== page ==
Against All Odds

Being an entrepreneur isn't as difficult as the world would like it to seem. Sometimes being stupid is a benefit. Thank God I didn't know how to write a business plan and even if I did I wouldn't have known how to read one. All of the businesses I started and all of the non-profit projects I was involved with were a long shot. The only thing that kept me going was I didn't realize how much a long shot they were. I just figured they seemed like a good idea so why not get started. With that kind of juvenile Pollyanna -like thinking, I, from the age of 26 to 32, usually flat broke, started a construction company, a boxing promotion company, a limousine service, and even had a road race event. Some were very successful, some were sort of successful and some were as harebrained as they seemed and were a bust. The only thing I had going for me was I was young, goofy, naïve, and insanely ambitious. There was no adult supervision in my head. I was going to do this stuff come hell or high water. My God, this was before there were even motivational tapes and books out there. I don't know where I got that can-do voice. I think it was just arrogance or stupidity or both.

Here is how I started a construction company without any money, knowledge, or experience. I got tired of watching everybody in the late 1970s become a homebuilder, and I mean everybody. Here I was drawing these houses for these beginners, and these characters were building these homes and actually selling them for real profits. The only voice in my head said these people aren’t wizards. If they can do it so can I. At the age of 28, I marched down to the local small community bank in Portland and told the manager my plans. I told her that I wanted to build houses on speculation without a secured buyer with their money. After her very weird look, the manager reminded me that this was a risky business. She also reminded me that I didn't have the money, or the credit, or the background, or the experience to be doing any of this. Without batting an eye, I casually said why don't you make a list of what you would need from me to qualify me as a homebuilder so that you would loan me the money to build a house to sell. She reluctantly wrote down a list of about seven items. She then very casually stated that even if I fulfill most of the requirements she thought that there was no way I could fulfill the most important one. She said that the bank does not make it a habit of loaning out tens of thousands of dollars to a non-homebuilder with no experience. Rather than argue, I said I will be back. Thank God she didn’t ask for a business plan.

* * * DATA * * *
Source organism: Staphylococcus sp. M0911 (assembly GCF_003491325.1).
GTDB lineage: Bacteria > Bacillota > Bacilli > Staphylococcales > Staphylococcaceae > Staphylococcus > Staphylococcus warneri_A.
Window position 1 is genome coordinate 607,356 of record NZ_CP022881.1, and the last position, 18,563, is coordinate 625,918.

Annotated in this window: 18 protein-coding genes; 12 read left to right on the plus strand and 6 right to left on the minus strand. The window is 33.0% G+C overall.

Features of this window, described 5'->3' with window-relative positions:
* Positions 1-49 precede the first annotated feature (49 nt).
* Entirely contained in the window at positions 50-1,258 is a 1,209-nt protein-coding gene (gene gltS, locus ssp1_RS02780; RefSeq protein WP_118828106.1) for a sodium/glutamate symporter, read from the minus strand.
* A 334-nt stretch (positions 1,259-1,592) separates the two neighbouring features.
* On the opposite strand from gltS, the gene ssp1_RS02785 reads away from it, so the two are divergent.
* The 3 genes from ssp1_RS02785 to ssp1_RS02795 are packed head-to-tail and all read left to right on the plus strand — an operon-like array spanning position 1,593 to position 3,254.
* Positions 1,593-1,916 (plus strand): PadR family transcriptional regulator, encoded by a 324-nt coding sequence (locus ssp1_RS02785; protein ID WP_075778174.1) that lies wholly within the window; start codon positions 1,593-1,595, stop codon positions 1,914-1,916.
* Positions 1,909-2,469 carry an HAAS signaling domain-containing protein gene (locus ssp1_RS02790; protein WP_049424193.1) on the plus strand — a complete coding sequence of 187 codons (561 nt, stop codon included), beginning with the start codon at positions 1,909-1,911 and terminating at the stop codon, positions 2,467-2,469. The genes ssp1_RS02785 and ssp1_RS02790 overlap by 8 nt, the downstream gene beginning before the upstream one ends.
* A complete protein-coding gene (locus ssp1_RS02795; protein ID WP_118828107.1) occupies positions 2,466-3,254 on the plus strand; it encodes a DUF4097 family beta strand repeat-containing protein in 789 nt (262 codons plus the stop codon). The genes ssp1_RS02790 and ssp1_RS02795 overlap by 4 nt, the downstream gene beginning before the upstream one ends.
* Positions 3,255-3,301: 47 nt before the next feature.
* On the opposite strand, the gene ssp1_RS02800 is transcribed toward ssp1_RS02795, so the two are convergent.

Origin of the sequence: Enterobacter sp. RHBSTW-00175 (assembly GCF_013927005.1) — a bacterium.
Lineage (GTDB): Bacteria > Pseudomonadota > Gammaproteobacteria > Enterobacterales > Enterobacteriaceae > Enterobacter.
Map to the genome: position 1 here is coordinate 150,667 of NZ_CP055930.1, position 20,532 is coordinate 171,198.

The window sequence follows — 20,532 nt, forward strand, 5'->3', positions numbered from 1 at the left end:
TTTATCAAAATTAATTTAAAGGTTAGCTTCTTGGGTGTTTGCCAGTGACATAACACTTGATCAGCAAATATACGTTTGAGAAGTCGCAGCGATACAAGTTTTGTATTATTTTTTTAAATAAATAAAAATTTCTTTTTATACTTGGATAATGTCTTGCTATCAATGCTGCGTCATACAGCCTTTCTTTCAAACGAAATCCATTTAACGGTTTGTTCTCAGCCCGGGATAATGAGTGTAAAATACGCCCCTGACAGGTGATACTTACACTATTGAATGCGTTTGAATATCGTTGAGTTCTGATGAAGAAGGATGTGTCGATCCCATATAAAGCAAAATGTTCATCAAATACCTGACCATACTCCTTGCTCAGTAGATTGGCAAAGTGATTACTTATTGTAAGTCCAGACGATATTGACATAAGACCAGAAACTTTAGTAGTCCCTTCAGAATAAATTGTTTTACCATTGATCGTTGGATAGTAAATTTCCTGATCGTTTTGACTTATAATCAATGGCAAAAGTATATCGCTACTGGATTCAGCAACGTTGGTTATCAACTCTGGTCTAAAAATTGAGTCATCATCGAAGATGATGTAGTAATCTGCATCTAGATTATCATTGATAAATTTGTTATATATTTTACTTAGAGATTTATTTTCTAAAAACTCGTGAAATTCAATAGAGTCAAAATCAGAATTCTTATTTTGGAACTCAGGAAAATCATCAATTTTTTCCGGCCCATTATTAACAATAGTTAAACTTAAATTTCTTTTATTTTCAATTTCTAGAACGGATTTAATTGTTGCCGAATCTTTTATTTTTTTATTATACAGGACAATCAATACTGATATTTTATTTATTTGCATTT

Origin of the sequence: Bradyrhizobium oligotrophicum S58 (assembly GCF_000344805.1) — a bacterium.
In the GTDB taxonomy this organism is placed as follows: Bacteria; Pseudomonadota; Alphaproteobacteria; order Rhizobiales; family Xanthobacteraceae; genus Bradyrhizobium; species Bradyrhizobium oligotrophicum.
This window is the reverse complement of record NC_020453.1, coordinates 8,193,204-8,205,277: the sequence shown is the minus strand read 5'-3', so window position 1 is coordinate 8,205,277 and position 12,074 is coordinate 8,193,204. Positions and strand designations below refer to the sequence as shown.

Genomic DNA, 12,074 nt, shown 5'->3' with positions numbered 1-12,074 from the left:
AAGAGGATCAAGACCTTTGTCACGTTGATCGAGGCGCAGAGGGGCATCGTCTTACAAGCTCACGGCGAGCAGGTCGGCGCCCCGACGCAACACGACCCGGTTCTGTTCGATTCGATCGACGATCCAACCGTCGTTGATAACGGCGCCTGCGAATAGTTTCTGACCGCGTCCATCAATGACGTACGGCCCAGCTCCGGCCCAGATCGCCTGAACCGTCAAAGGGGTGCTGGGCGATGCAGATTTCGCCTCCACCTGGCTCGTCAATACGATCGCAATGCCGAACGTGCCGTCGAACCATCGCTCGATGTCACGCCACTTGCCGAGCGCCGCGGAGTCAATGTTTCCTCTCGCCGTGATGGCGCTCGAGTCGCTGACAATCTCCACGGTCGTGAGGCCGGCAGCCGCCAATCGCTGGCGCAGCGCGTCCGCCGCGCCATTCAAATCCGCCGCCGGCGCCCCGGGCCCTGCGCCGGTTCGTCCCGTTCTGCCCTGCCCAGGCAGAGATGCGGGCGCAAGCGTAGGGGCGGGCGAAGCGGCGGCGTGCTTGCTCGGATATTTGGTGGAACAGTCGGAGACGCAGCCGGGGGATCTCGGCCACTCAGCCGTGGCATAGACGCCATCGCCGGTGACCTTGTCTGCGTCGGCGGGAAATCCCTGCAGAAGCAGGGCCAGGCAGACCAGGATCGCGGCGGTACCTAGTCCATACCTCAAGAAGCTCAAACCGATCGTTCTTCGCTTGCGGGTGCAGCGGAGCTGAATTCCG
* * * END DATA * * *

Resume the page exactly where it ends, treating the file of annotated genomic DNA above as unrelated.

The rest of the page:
For the next six months I went to work solving all of her requirements. I found a way to increase my credit, get licensed and bonded as a general contractor, set up a new business checking account even with happy business cards, and I even acquired a free and clear (no debt) buildable lot in an established neighborhood. I got this buildable lot by trading my architectural services to one of my best developer clients and a good friend. But how to get experience without having any experience. That one took some thinking. When I showed up at the bank manager's office after the six months, she looked at all of my accomplishments and said that she was impressed but my biggest problem was still staring us in the face. I still had no background or experience being a seasoned homebuilder. I calmly asked her if she knew of Don Leedy. She said of course she did, Don’s had been building through her bank for over 10 years and he was one of their most competent and trusted builders. I said that's great because Don Leedy works for me. She said, “what”. You are 28 and he is 48. I said, “yes and you can give him a call, Don and I are very happy to be working together”. I saw my experience problem solved by just simply going to Don Leedy and asking him what he would charge me if he built a house for me if it was my money and only my risk. Don gave me a set price and said sure that he would I build a house for me. He just added it to the schedule of the houses he was already building. He said it was a no brainer. From that humble beginning, I eventually was building about eight houses a year and had a credit line from that same bank for a quarter of a million dollars. I now thought I was unstoppable.

Well I was for a short burst but that is another story.